Arlene Goldbard, writer and consultant, reports on the findings of a collaborative research project on the state of community cultural development (CCD) education. The report begins by describing the vital signs that point toward a ripening awareness of the role of creativity in service to civil society and the public good. It then recounts what the stakeholders consider ideal CCD curriculum, the current state of CCD education, and unsolved challenges that cause a gap between the actual and the ideal. The report concludes with specific recommendations to advance CCD education and practice.
The research confirmed the hypothesis that a model curriculum contains a balance of three key elements: training, in both aesthetics and community organizing; community engagement, based on reciprocity; and scholarship, focusing on the field’s history and animating ideas. While 80% of educators and students responding to the surveys thought community engagement to be the most important component, 40% believed current training in engagement was insufficient.
The challenges reported include: vexed relationships between universities and their surrounding communities, including difficulty in fostering reciprocal, meaningful community engagement; uncertainty whether university norms can yield to CCD’s commitment to pluralism, participation, and equity and whether community knowledge could be integrated into academic programs; the problem of respecting the organic time of CCD projects within higher education’s time frameworks; an elitist orientation permeating arts departments; the tendency to assign faculty without deep CCD experience to teach in such programs; balancing scholarship, training, and community engagement within curricula; and making professionalization serve CCD rather than imposing inappropriate standards or restricting access through credentialing.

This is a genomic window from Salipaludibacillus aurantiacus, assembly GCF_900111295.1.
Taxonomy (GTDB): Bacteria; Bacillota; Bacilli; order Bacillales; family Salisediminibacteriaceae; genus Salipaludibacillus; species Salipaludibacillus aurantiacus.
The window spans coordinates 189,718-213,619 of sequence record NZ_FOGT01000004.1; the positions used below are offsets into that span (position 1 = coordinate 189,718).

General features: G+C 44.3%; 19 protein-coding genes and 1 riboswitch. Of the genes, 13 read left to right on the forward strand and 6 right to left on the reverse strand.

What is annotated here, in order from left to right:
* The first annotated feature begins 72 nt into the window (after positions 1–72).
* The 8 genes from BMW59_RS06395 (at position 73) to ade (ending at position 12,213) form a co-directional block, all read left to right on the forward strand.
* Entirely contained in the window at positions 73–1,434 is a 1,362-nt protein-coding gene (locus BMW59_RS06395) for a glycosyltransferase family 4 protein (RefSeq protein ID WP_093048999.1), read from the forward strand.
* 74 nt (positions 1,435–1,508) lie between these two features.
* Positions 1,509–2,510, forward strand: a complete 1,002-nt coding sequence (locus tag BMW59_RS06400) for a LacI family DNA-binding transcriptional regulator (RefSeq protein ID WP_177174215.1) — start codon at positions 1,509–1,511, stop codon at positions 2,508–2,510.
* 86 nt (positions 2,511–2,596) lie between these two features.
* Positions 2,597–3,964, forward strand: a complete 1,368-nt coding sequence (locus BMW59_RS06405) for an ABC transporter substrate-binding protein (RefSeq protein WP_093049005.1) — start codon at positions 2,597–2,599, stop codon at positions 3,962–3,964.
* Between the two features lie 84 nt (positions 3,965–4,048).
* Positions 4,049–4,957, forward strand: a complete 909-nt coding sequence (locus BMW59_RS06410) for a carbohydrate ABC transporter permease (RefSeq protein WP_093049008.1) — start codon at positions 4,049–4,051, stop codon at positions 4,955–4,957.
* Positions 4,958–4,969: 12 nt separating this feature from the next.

The Curriculum Project’s 74-page report is based on 28 in-depth interviews with community arts leaders and 231 online surveys from community artists and cultural organization leaders, educators, consultants and funders, students and recent graduates, and community partners. The report emphasizes first-person, unattributed testimony by this inclusive range of stakeholders. The research also included secondary source materials, including syllabi and course descriptions, in the context of campus-community arts partnerships.
Community cultural development (CCD), also known as community-based art, refers to a range of initiatives undertaken by artists in collaboration with other community members to express individual and group identity, concerns, and aspirations through the arts and communications media, while building the capacity for social action and contributing to social change.